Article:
4. 4. 4 When Is New Thinking Called Upon? In most businesses, the majority of new ideas and solutions evolve from reactions to specific situations, in a domino effect. New thinking is not a built-in, defined part of the company culture, or a key element of the business structure — like accounting or HR — but rather, it is pulled out when needed. New thinking is seen as a cure to a problem, instead of systemic and integrated into the culture of a company. New thinking is typically sought for: • • • • • • • • • • • New Products or Services, New Markets, New Sales Old Product, Services or Market Revitalization Product or Market Issues/Problems New Management and/or Management Changes Partnering/Joint Ventures/Mergers Competitive Situations Performance Issues New Technologies Personal Health or Crises Career Changes or Stall-outs Government Actions What Hinders New Thinking? If a company’s culture is conflict averse, or even worse, hostile to outsiders, new thinking can be greatly impacted. Things that often negatively impact new thinking include: • • • • • • • • • • • • • • Past Success Current Success Looking Backward Emotions Poor Understanding Lack of Communications Culture of the Organization Strong Personalities Pack Mentality / Cliques Leadership (Lack Of Or Too Strong) Group Think Not Broke Why Fix It Power Struggle Issues Too Much Internal Competition Anyone attempting to develop a business culture that accepts new thinking, new ideas and new people must be honest with themselves and the leadership of their organization. Change acceptance is grounded in candor and openness. Nothing kills change acceptance faster than defensiveness or fear of honest dialogue. Moreover, change should be attempted when and where it is appropriate and strategic. Too much too soon, or wholesale change, can cause problems. It overloads the organization and creates a sense of lack of control. There is a thing called “change fatigue” and it starts the moment change is underway. Centennial Contractors Enterprises, Inc.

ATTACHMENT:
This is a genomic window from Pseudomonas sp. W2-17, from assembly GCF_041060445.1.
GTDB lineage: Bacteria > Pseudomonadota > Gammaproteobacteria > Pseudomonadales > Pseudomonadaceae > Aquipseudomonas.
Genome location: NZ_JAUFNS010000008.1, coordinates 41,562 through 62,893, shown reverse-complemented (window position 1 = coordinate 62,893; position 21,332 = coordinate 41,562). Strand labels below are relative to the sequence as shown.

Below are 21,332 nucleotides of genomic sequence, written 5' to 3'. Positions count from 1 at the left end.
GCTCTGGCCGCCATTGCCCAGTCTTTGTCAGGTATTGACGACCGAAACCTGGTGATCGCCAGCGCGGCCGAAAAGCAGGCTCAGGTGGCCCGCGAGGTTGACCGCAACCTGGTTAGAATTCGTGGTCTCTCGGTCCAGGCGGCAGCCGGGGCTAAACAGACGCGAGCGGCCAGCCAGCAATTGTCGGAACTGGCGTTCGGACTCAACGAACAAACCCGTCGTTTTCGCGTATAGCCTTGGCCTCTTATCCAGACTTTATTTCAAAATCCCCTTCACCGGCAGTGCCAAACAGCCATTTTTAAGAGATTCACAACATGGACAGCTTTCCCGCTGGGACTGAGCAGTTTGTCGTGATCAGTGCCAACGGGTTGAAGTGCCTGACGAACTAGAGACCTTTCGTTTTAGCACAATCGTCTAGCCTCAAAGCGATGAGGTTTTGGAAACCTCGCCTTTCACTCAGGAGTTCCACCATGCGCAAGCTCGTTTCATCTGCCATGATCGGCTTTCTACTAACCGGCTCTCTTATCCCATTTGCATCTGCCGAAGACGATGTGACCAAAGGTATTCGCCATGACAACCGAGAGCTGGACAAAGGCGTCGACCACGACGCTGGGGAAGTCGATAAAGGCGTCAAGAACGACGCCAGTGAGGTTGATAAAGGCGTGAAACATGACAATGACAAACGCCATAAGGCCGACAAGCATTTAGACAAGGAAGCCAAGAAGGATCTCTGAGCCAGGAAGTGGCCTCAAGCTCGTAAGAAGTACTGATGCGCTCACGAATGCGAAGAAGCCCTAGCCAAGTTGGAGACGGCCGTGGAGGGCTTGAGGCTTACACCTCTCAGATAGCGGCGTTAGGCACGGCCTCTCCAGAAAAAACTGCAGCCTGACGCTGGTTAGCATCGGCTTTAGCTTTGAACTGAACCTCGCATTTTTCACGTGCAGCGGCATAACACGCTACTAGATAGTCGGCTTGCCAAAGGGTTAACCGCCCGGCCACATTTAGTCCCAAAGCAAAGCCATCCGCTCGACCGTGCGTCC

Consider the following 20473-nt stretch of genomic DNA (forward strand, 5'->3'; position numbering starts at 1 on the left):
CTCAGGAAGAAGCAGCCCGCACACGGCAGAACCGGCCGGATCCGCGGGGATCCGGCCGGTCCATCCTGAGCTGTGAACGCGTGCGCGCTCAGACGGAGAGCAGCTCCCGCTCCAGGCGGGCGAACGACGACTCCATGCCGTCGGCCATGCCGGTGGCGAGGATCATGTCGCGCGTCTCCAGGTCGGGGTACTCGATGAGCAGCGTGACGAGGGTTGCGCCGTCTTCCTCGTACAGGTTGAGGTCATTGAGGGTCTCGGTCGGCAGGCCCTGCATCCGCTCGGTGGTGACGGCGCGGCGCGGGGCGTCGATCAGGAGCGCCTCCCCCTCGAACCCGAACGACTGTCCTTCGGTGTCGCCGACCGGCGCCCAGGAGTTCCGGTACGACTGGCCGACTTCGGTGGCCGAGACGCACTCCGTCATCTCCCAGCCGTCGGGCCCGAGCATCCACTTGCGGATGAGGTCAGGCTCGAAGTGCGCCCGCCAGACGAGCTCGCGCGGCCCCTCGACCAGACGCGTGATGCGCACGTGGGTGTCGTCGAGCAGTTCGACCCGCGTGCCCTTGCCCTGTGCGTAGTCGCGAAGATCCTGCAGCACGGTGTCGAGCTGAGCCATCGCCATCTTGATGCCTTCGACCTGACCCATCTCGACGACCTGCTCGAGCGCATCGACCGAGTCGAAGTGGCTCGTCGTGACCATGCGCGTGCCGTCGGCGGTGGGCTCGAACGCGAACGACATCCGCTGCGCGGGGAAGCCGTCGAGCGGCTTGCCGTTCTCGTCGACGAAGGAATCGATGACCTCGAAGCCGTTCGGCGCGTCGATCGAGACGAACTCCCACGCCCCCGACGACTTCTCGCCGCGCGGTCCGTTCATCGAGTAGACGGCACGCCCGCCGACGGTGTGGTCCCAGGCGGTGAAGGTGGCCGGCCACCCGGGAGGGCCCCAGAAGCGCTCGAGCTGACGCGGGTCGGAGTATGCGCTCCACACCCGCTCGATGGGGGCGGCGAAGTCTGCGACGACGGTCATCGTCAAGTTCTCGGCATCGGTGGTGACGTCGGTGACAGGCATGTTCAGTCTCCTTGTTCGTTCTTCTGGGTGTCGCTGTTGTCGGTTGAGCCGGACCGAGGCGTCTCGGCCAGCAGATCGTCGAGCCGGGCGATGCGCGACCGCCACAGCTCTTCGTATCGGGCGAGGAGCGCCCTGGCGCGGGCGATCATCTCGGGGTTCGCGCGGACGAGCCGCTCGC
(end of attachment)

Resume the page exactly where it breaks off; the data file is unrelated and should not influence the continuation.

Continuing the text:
5. 5. New Business Thinking 5 Start with something and gain a small win, then move on to the next. In time the wins will add up and the business leadership will think, “Hey, this is just a part of how we operate.” This is why it is so important to start with a planned, endorsed and proactive change. New Thinking Gem Wake up, stay alert and seize opportunities when they present themselves. Howard Hughes’ father, “Big Howard,” was not much of a business person, but one day he met a guy in a hotel or bar who was developing a unique drill bit that could bite through bedrock to get at the oil below. It was like three pine cones pointed down that all intertwined together giving it more strength than anything else on the market. Big Howard bought the idea from him for $10,000 and started the Hughes Tool Company. The whole fortune was based on that chance encounter. So change can present itself in many forms and many ways. “People resist it on every level in all sorts of ways, and leaders can be the most resistant of all.” — John Kotter, Harvard Business School New Thinking Dies Because People Fear Change People want a manageable work life with consistent expectations. They want to maintain what they have; they operate in a “day-to-day survival” mode. This kind of thinking begins with a WIIFM (“What’s in it for me?”) attitude. Employees do not always have the company’s best interests at heart and instead they approach any kind of change with a WIIFM attitude. “People resist it on every level in all sorts of ways, and leaders can be the most resistant of all.” — John Kotter, Harvard Business School The more difficult the change and the wider its impact, the greater the motivation needs to be — both to the organization and to its individuals. Building incentives, dealing with fear and the threat of loss, and identifying opportunities for advancement are just some of the issues that need to be addressed. The key to success is communicating that change is a good thing. What Made You Great In the Past Will Not Make You Great In The Future Many businesses emphasize preserving the past, when in reality, past-thinking is a killer. How many times have you heard, but that’s not how we do it? Challenging the status quo can often crush the life out of new thinking. If you walk into a company whose lobby is loaded with pictures of past presidents and dead guys, or they spend more time explaining history than vision, you are walking the halls of a beast that is craving a return to the past, and who feels the present is more challenging and less fun. New thinking companies have a forward view, fueled by past success. When their people look at better ways to do things or want to dissect something to see if it could be done better, these companies respond with, “Great!” instead of “Why?” Centennial Contractors Enterprises, Inc.